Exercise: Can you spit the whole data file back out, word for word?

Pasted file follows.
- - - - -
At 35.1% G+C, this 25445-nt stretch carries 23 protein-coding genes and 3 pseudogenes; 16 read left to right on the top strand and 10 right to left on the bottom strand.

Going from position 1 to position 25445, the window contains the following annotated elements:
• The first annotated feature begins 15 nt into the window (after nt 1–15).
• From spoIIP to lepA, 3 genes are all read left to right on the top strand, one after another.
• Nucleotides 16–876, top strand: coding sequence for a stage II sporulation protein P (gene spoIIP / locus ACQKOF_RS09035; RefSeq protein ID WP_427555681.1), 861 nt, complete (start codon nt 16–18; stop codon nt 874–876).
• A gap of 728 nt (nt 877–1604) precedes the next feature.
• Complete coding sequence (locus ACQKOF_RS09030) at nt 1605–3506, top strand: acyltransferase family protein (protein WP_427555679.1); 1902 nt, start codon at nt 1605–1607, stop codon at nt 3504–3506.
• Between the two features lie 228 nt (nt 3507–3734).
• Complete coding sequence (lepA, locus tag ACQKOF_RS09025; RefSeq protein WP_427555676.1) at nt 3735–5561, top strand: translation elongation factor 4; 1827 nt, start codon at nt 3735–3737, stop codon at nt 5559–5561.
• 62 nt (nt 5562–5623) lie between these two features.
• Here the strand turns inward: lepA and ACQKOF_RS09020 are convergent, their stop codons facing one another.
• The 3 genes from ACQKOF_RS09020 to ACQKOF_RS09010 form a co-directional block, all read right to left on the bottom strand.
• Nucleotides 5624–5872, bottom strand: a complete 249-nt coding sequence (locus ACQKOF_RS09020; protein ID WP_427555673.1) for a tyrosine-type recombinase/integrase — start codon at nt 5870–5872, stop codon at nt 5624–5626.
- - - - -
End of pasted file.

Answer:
At 35.1% G+C, this 25445-nt stretch carries 23 protein-coding genes and 3 pseudogenes; 16 read left to right on the top strand and 10 right to left on the bottom strand.

Going from position 1 to position 25445, the window contains the following annotated elements:
• The first annotated feature begins 15 nt into the window (after nt 1–15).
• From spoIIP to lepA, 3 genes are all read left to right on the top strand, one after another.
• Nucleotides 16–876, top strand: coding sequence for a stage II sporulation protein P (gene spoIIP / locus ACQKOF_RS09035; RefSeq protein ID WP_427555681.1), 861 nt, complete (start codon nt 16–18; stop codon nt 874–876).
• A gap of 728 nt (nt 877–1604) precedes the next feature.
• Complete coding sequence (locus ACQKOF_RS09030) at nt 1605–3506, top strand: acyltransferase family protein (protein WP_427555679.1); 1902 nt, start codon at nt 1605–1607, stop codon at nt 3504–3506.
• Between the two features lie 228 nt (nt 3507–3734).
• Complete coding sequence (lepA, locus tag ACQKOF_RS09025; RefSeq protein WP_427555676.1) at nt 3735–5561, top strand: translation elongation factor 4; 1827 nt, start codon at nt 3735–3737, stop codon at nt 5559–5561.
• 62 nt (nt 5562–5623) lie between these two features.
• Here the strand turns inward: lepA and ACQKOF_RS09020 are convergent, their stop codons facing one another.
• The 3 genes from ACQKOF_RS09020 to ACQKOF_RS09010 form a co-directional block, all read right to left on the bottom strand.
• Nucleotides 5624–5872, bottom strand: a complete 249-nt coding sequence (locus ACQKOF_RS09020; protein ID WP_427555673.1) for a tyrosine-type recombinase/integrase — start codon at nt 5870–5872, stop codon at nt 5624–5626.